Homeowners are well aware of the many home-related tax breaks they can claim each filing season.
But there also are a lot of added costs that come with purchasing a home. For buyers unable to make a down payment of at least 20% of their home's purchase price, one of those costs is private mortgage insurance, or PMI. A PMI policy is coverage that you, the homebuyer, pay for, but it protects your lender in case you default on your loan.
Now, however, some PMI payers can at least use those insurance payments as a tax deduction when they file their returns.
Originated in 2007, Extended Through 2011
This tax deduction was created as part of the Tax Relief and Health Care Act of 2006 and originally applied to private mortgage insurance policies issued in 2007.
But because the housing market was slow to recover, lawmakers have extended this tax break. It now is in effect for premiums paid through 2011.
The private mortgage insurance deduction can be taken for policies issued by private insurers as well as insurance provided by the Federal Housing Administration, the Department of Veterans Affairs and the Department of Agriculture's Rural Housing Service.
Counted as Interest
Many homeowners itemize deductions because their mortgage interest and property tax payments exceed the standard deduction amount they could claim.
It's in the "Interest You Paid" section of your Schedule A that you'll find the private mortgage insurance deduction. It is claimed on line 13.
What amount of PMI do you claim? You should find the amount in box 4 of the Form 1098 (or the substitute year-end loan information statement) that your lender sent you.
Time, Occupancy Restrictions
While it's easy to claim the PMI deduction, make sure you meet the requirements.
First, note when you paid the mortgage insurance. The deduction is allowed only if you took out the mortgage on which you pay PMI on or after Jan. 1, 2007. No PMI premiums are deductible if they were made in connection with a home loan that was made before that date.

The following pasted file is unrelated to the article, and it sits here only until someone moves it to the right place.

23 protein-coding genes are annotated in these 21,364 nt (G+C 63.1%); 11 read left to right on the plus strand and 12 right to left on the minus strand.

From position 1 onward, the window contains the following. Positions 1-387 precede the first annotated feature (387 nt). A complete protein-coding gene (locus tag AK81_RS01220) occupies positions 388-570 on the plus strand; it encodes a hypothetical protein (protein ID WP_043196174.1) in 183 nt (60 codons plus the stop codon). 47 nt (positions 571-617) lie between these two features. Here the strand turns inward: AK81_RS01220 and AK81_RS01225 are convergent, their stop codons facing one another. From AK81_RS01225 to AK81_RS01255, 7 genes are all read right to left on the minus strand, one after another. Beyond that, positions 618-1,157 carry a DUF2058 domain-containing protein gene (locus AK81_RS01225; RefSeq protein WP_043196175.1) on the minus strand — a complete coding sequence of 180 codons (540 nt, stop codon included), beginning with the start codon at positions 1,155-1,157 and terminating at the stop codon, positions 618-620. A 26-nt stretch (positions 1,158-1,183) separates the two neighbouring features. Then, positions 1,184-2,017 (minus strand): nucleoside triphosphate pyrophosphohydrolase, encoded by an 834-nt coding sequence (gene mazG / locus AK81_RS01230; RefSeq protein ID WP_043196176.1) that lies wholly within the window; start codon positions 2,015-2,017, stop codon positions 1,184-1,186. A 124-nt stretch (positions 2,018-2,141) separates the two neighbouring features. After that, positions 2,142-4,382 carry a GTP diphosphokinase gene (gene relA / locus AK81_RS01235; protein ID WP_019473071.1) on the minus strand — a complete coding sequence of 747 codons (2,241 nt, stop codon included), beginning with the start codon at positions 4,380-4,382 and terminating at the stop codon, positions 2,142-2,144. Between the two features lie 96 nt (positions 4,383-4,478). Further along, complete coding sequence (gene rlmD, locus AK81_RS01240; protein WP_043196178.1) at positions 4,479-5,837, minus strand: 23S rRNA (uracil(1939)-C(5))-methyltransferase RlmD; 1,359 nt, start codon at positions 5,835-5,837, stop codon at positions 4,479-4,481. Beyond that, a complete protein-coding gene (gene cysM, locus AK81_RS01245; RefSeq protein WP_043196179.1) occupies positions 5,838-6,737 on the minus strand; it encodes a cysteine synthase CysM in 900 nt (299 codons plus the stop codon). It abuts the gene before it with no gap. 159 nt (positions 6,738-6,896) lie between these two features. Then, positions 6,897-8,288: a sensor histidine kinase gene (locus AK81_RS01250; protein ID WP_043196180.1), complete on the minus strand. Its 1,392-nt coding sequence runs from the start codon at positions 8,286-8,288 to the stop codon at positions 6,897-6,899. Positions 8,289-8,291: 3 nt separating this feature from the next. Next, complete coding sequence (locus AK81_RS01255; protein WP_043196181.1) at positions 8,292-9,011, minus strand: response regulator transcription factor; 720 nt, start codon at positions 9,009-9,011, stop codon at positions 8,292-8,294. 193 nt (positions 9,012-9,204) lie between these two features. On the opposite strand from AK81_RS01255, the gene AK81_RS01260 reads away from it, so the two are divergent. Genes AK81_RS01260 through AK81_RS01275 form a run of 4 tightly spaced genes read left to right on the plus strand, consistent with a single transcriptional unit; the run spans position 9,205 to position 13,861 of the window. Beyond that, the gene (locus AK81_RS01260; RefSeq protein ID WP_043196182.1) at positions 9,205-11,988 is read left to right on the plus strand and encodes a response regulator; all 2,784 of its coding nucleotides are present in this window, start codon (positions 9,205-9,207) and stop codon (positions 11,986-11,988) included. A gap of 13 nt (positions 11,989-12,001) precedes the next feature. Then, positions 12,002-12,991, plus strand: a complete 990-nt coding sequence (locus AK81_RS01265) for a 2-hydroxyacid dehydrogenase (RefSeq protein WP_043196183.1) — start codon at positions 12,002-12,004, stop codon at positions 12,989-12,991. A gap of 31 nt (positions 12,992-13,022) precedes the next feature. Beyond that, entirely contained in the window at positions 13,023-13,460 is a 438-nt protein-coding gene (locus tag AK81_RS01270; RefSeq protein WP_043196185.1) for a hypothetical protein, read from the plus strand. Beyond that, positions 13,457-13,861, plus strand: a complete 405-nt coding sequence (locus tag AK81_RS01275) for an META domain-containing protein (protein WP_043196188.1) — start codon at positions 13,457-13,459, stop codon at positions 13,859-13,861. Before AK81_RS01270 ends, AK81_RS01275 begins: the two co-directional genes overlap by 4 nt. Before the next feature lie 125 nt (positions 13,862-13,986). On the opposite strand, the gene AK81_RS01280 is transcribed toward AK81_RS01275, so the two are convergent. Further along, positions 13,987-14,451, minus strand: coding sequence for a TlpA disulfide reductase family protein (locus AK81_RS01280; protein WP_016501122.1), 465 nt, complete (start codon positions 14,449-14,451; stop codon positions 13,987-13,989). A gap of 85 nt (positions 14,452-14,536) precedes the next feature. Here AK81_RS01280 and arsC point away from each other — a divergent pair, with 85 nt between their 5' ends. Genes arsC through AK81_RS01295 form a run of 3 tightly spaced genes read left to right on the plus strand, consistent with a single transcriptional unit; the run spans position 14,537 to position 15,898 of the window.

Any associated PMI premiums on new mortgages issued through 2011 will qualify for the deduction.
If you refinanced your home since Jan. 1, 2007, you also qualify for the PMI deduction on that loan. Be careful as to how you structure your refi. The mortgage insurance deduction applies to refinances up to the original loan amount, but not to any extra cash you might get with the new home loan.
You also might be able to deduct private mortgage insurance payments on a second home loan. As with your primary residence, the loan on the second home must have been issued in 2007 or later to be deductible.
The additional property also must be for your personal use as a second or vacation home. If you rent it out, then you could end up paying the PMI without any help from the Internal Revenue Service, unless you claim tax breaks on the home as rental property.
Finally, while there is no statutory limit on the amount of PMI premiums you can deduct, the amount might be reduced based on your income.
The deduction begins being phased out when the homeowner's adjusted gross income, or AGI, is more than $100,000. This income limit applies to single, head of household or married filing jointly taxpayers. The phaseout begins at $50,000 AGI for married persons filing separate returns.
The PMI deduction is reduced by 10% for each $1,000 a filer's income is over the AGI limit. The deduction disappears completely for most homeowners whose AGI is $109,000 or $54,500 for married filing separately taxpayers.
The Schedule A instructions include a work sheet, as does most tax preparation software, that homeowners can use to determine their reduced private mortgage insurance deduction amount.
Copyright 2012, Bankrate Inc.